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INL improves control rooms for small nuke plants

Published December 24, 2013 5:45 pm

Energy • Idaho lab helping companies meet tough new rules.
This is an archived article that was published on sltrib.com in 2013, and information in the article may be outdated. It is provided only for personal research purposes and may not be reprinted.

Idaho Falls, Idaho • A flashing red light is all it takes to catch the eye of an operator in a nuclear power plant control room.

Quickly recognizing that light — and the problem it highlights — is of utmost importance: It could be the difference between business as usual and reactor problems.

And as companies prepare new reactor technology for the rigorous Nuclear Regulatory Commission's licensing process, Idaho National Laboratory is helping several of them determine the best ways to make control rooms user-friendly.

The lab is helping, in part, with Department of Energy funding — $830,000 during fiscal year 2013, to be exact.

These new reactors — called small modular reactors — are smaller nuclear reactors that are cheaper and easier to build than existing reactors. They could be made in factories and transported to sites where they would be put to use.

During fiscal year 2013, the DOE allocated $67 million nationally for cost-sharing agreements with companies looking to license small modular reactors, INL Director John Grossenbacher said about a month ago.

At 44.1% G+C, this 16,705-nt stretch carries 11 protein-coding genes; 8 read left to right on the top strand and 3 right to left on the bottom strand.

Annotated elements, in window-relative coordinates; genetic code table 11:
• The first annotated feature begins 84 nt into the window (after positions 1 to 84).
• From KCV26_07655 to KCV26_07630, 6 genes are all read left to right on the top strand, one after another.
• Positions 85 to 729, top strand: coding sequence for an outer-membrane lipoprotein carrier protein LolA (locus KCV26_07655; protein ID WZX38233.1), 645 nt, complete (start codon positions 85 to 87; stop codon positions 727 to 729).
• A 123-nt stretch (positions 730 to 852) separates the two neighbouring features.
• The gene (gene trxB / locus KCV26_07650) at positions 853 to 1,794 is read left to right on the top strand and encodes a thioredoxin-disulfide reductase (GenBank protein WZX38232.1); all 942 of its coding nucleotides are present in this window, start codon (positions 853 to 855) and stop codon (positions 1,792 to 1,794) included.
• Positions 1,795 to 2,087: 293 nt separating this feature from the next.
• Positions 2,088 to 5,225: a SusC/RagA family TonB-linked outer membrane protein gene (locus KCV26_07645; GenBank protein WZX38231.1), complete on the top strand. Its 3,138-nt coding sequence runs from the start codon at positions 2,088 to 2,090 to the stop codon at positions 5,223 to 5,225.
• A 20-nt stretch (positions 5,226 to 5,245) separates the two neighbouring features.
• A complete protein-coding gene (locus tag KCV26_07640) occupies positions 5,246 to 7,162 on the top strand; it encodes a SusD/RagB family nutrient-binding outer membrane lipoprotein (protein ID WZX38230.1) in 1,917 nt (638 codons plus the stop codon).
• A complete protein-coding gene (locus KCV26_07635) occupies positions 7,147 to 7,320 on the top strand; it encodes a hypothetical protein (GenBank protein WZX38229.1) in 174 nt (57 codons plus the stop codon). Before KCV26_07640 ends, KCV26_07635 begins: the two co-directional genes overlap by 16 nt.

The DOE funding stems from a call for reactor projects with the potential for commercial operation by 2025. At least 50 percent of the money for the project must be provided by the company chosen, according to the department website.

For fiscal year 2014, the DOE requested $70 million in national cost-sharing agreements, Grossenbacher said.

Lab workers not only assist companies with control room simulation — using its "glasstop simulator, 15 touchscreen panels that can be rearranged into any shape to simulate control rooms" —they also help verify data for small-scale plant models and develop a reactor safety analysis code for the planned plant, said George Griffith, INL lead for Integration of Methods Development and Applications.




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